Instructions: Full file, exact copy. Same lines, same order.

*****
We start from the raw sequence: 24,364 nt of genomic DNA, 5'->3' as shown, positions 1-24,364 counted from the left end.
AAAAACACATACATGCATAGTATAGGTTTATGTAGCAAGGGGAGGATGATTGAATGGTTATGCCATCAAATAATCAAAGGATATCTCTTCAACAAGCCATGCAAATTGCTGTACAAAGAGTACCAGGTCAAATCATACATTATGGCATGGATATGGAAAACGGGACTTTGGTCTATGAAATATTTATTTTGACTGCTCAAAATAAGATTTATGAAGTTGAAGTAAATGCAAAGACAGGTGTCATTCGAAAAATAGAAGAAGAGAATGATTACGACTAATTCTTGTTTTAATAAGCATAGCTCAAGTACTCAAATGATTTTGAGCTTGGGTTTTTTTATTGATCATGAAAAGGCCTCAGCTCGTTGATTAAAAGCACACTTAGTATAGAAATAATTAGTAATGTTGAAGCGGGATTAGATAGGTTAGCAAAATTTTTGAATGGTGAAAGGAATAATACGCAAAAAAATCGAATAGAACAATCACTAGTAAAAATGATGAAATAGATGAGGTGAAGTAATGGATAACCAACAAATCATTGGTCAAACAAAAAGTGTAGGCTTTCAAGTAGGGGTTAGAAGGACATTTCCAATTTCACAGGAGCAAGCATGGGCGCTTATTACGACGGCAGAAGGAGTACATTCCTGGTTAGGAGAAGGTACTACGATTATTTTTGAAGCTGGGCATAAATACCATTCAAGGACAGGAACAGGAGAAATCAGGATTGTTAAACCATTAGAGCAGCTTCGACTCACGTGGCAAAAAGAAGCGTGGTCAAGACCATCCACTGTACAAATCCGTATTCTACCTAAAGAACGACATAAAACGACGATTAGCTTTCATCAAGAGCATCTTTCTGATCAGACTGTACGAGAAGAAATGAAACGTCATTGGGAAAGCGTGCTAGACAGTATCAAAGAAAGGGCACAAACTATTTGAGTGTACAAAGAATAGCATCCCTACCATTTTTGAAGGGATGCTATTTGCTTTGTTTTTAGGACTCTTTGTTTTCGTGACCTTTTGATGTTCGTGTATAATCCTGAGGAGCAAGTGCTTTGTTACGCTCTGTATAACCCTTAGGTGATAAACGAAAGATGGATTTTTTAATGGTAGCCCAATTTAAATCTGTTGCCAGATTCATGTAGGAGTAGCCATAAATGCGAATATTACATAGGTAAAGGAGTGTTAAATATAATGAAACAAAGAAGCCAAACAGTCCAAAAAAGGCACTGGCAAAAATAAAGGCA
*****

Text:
We start from the raw sequence: 24,364 nt of genomic DNA, 5'->3' as shown, positions 1-24,364 counted from the left end.
AAAAACACATACATGCATAGTATAGGTTTATGTAGCAAGGGGAGGATGATTGAATGGTTATGCCATCAAATAATCAAAGGATATCTCTTCAACAAGCCATGCAAATTGCTGTACAAAGAGTACCAGGTCAAATCATACATTATGGCATGGATATGGAAAACGGGACTTTGGTCTATGAAATATTTATTTTGACTGCTCAAAATAAGATTTATGAAGTTGAAGTAAATGCAAAGACAGGTGTCATTCGAAAAATAGAAGAAGAGAATGATTACGACTAATTCTTGTTTTAATAAGCATAGCTCAAGTACTCAAATGATTTTGAGCTTGGGTTTTTTTATTGATCATGAAAAGGCCTCAGCTCGTTGATTAAAAGCACACTTAGTATAGAAATAATTAGTAATGTTGAAGCGGGATTAGATAGGTTAGCAAAATTTTTGAATGGTGAAAGGAATAATACGCAAAAAAATCGAATAGAACAATCACTAGTAAAAATGATGAAATAGATGAGGTGAAGTAATGGATAACCAACAAATCATTGGTCAAACAAAAAGTGTAGGCTTTCAAGTAGGGGTTAGAAGGACATTTCCAATTTCACAGGAGCAAGCATGGGCGCTTATTACGACGGCAGAAGGAGTACATTCCTGGTTAGGAGAAGGTACTACGATTATTTTTGAAGCTGGGCATAAATACCATTCAAGGACAGGAACAGGAGAAATCAGGATTGTTAAACCATTAGAGCAGCTTCGACTCACGTGGCAAAAAGAAGCGTGGTCAAGACCATCCACTGTACAAATCCGTATTCTACCTAAAGAACGACATAAAACGACGATTAGCTTTCATCAAGAGCATCTTTCTGATCAGACTGTACGAGAAGAAATGAAACGTCATTGGGAAAGCGTGCTAGACAGTATCAAAGAAAGGGCACAAACTATTTGAGTGTACAAAGAATAGCATCCCTACCATTTTTGAAGGGATGCTATTTGCTTTGTTTTTAGGACTCTTTGTTTTCGTGACCTTTTGATGTTCGTGTATAATCCTGAGGAGCAAGTGCTTTGTTACGCTCTGTATAACCCTTAGGTGATAAACGAAAGATGGATTTTTTAATGGTAGCCCAATTTAAATCTGTTGCCAGATTCATGTAGGAGTAGCCATAAATGCGAATATTACATAGGTAAAGGAGTGTTAAATATAATGAAACAAAGAAGCCAAACAGTCCAAAAAAGGCACTGGCAAAAATAAAGGCA